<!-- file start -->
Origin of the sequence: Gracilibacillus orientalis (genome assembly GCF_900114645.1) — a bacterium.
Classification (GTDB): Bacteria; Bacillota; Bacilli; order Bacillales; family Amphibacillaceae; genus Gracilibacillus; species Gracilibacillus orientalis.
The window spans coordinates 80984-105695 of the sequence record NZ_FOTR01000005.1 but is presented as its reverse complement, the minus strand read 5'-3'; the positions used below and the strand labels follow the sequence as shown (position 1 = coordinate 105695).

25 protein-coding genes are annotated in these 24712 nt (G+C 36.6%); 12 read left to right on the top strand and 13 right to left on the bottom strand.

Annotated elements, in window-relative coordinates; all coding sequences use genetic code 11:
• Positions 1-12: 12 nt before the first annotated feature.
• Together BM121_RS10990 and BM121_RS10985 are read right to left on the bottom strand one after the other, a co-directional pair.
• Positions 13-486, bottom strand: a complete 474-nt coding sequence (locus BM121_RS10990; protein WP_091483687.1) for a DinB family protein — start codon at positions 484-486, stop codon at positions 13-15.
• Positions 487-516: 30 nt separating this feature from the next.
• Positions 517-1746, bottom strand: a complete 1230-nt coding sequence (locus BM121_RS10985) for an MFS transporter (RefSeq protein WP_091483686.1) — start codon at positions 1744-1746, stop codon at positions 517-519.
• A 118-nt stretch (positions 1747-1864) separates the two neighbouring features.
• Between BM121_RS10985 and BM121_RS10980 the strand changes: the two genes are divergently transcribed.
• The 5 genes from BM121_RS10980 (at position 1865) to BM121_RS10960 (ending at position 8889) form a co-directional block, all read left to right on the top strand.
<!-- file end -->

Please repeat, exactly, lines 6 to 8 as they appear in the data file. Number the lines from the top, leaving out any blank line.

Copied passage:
• Positions 1-12: 12 nt before the first annotated feature.
• Together BM121_RS10990 and BM121_RS10985 are read right to left on the bottom strand one after the other, a co-directional pair.
• Positions 13-486, bottom strand: a complete 474-nt coding sequence (locus BM121_RS10990; protein WP_091483687.1) for a DinB family protein — start codon at positions 484-486, stop codon at positions 13-15.